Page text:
The Kalu Yala Blog
January 29, 2013by Austin Tunnell
After a debacle at the airport in San Salvador, El Salvador, where no one seemed to know where my connection flight was, I finally arrived in Panama City about 6 hours after my original arrival time. Not too bad, all things considered. After breezing through customs and immigration, I was picked up by a couple of Kalu Yala Directors and taken to the apartment where I will be living for the next 3 months.
Built in Spanish Colonial style, it’s a beautiful, historic building full of windows, arches, wrought iron and indoor/outdoor porches, situated amid numerous sky-rise apartment buildings. I share a room with a few other guys, but a couple of them also work in San Miguel and the Valley, so they aren’t always there. There are plenty of couches and hammocks looking out over the city to lounge around in, and a rooftop porch that feels great at night, thanks to the constant wind. Since it is dry season, the weather is extraordinarily consistent, staying around 93 during the day and 73 during the night. It hasn’t varied from that for the two weeks that I have been here, and isn’t supposed to for the next couple of months.
During orientation week, we visited each of Kalu Yala’s three sites: Panama City, San Miguel, and the Valley. The business interns (including me) stay and work in Panama City, along with the owners and a few directors.
San Miguel is a small town about an hour-and-a-half bus ride outside the city, where our community outreach and education program is based. The Valley, a few kilometers from San Miguel, is comprised of about 7000 acres of tropical rainforest, of which Kalu Yala currently owns 550 acres. This is where the city will be built.
After a few days of orientation in the city, we made our way out to San Miguel for two days, which was the beginning of the end of internet, phone, and showers (though I did soap down in the river one day). Not surprisingly, such lack of amenities leads to odd behavior, such as making up nicknames for all our fellow interns and directors, and creating a group called the Empanada Boys, who then proceeded to create a rap about the origins of each nickname. I have no problem admitting that this was way out of my comfort zone, but the two guys I room with were pretty intent on it, so I went along, hoping it would be fun. And it was fun…though it reinforced the fact that I am a 100% white boy—not that I ever had any doubt. It was during the grueling hour-and-a-half hike through the mountains from San Miguel to the Valley that the Empanada Boys busted out their rhymes to the unsuspecting girls. It ended up being great fun, and certainly got some laughs. To my shame, though, there is a video online. There goes my shot at running for President.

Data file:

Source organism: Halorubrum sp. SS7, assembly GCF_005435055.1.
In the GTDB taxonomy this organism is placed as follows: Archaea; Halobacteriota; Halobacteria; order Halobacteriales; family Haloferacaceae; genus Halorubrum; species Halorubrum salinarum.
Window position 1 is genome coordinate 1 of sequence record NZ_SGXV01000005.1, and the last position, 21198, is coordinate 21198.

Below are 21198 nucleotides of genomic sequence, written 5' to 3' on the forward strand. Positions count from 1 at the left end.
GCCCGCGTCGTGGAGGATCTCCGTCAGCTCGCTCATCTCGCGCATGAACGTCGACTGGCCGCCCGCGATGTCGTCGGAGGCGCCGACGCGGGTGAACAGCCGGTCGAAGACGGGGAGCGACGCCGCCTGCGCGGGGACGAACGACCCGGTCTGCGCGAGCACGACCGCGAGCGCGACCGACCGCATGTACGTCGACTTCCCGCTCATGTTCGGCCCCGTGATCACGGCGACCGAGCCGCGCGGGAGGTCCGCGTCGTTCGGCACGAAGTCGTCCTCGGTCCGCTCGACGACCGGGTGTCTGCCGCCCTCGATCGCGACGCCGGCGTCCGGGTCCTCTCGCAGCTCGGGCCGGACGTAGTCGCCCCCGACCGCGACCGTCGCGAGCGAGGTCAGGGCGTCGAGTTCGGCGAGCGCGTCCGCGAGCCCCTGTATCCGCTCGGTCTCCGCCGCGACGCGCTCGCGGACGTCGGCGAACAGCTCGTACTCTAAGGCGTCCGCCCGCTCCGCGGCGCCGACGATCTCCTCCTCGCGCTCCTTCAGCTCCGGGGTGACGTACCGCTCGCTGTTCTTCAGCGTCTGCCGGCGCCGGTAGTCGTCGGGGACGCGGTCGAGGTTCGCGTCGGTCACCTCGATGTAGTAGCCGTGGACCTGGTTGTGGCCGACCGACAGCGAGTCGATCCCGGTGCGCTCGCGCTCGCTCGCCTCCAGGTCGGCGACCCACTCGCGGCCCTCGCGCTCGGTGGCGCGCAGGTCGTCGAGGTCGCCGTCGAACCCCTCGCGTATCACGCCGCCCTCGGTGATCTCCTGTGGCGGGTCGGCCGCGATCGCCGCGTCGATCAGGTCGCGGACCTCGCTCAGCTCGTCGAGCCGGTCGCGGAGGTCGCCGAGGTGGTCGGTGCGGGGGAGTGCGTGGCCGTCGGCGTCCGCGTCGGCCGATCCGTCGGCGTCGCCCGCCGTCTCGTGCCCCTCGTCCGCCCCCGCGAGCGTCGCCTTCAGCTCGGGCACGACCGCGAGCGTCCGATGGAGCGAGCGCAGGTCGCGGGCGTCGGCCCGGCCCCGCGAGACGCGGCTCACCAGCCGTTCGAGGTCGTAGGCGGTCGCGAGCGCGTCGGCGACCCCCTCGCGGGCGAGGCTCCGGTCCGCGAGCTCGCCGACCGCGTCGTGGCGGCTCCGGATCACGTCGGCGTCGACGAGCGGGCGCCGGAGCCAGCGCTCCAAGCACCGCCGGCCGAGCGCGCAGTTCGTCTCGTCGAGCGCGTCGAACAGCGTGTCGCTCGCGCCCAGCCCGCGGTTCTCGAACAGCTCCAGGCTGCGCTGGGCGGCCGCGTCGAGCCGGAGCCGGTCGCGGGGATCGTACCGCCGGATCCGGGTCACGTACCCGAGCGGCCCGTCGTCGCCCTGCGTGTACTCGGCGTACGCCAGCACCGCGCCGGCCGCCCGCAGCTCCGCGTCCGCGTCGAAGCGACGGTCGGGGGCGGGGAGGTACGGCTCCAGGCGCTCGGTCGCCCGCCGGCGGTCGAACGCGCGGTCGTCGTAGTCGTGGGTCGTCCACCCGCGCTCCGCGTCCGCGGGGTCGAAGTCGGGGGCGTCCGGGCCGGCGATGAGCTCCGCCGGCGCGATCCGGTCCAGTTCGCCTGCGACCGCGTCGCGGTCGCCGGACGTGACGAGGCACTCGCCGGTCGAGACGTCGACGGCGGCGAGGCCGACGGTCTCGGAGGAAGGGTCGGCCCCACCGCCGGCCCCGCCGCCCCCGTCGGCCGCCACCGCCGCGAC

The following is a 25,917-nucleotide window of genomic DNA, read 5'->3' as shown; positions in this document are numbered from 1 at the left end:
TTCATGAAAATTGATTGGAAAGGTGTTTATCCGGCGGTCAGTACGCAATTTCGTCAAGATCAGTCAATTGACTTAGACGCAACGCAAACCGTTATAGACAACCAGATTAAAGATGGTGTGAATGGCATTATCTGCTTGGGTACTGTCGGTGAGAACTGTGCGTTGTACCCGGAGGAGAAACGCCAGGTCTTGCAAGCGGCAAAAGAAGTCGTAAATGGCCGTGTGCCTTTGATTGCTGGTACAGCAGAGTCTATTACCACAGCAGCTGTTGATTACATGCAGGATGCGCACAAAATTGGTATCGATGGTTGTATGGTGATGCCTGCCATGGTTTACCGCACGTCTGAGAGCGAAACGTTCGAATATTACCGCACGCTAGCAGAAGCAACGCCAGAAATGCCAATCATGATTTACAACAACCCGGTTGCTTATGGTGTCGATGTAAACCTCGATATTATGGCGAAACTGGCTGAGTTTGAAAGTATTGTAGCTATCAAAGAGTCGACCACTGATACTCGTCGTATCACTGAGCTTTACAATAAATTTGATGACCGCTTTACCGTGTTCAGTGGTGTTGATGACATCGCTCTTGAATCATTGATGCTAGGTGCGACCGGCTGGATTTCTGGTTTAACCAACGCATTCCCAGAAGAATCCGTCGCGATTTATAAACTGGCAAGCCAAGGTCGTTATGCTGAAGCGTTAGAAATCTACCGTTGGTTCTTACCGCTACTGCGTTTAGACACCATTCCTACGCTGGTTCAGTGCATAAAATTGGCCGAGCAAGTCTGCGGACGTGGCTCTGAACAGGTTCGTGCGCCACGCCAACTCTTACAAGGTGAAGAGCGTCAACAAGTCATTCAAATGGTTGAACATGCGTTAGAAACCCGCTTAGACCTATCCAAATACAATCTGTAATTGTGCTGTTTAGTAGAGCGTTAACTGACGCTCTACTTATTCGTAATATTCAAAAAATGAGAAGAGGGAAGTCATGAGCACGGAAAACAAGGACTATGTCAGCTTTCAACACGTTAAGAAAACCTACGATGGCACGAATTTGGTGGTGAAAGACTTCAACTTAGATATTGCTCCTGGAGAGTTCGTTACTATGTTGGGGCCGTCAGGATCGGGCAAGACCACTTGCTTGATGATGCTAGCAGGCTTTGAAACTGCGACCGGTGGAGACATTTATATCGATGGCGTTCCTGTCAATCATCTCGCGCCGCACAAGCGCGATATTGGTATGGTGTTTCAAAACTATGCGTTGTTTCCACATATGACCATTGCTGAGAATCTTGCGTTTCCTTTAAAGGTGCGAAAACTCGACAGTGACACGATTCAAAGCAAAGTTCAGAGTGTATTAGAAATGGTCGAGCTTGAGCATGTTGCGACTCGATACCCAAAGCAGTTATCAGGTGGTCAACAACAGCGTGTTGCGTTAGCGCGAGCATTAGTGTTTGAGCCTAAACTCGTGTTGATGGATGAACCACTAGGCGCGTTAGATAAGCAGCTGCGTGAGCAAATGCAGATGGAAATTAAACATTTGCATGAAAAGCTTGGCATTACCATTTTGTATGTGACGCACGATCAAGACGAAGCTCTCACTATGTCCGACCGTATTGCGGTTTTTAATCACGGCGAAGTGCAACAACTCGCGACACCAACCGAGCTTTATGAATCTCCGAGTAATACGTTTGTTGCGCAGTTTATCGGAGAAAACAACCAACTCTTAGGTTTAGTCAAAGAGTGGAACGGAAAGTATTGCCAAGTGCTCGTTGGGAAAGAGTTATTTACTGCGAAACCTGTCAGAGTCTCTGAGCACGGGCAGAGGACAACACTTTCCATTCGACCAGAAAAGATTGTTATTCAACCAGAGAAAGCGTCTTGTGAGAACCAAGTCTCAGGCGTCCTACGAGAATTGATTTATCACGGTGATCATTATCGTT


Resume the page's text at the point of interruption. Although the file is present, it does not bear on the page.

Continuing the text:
The hike up the ridge and through the rain forest into the Valley was beautiful. We arrived early in the morning and were greeted by 15 of the Valley interns and other directors. For the remainder of the day we hiked about, picked fruit from the orchard, hung around the river and went rock jumping.
When evening came about everyone gathered to eat and drink. One of my roommates, who is literally a stand-up comedian, and a good one at that, quickly became the center of attention as he reenacted one of his shows. He then moved on to playing guitar and singing. There were about 30 people gathered around, watching him intently. At one point in the middle of the show I went off to the woods to pee. Suddenly, out of the darkness and rumbling noises of the crowd, I heard the last words I ever wanted to hear: The Empanada Boys. I stopped mid-stream; my eyes went wide. How the heck did they find out about us? I stopped and listened, praying not to hear those words again. But sure enough, I heard the name repeated again, and then again, and then, invariably, “Hey, where is Austin? Austin? Austin! Austin, where are you?!” Son of a B$#?@! My mind raced, trying to find a way out, but I knew it was inevitable; it was going to happen eventually, whether now or later. So I decided to get it over with. I trudged back, a little pale-faced, to the chanting crowd, wishing I had drank about, oh, 81 more beers. I arrived to cheers for the Empanada boys. And then we rapped.
It was pretty great being out in the Valley for a few days. No running water, electricity, phone or internet was rather refreshing. The idea of time became a lot more abstract—my hunger and the sun seemed to be the only real indicators. And though the sleeping arrangement was a shared air mattress on an open second story floor amongst a group of other people, it was pretty nice to wake up to a sunrise and wind sweeping down the Valley.
Orientation ended last weekend and we have actually just wrapped up our first week of work back in Panama City. It has been a good. I’ll post about it next, so that you can get a little better idea about what Kalu Yala is and what I am doing. Until next time!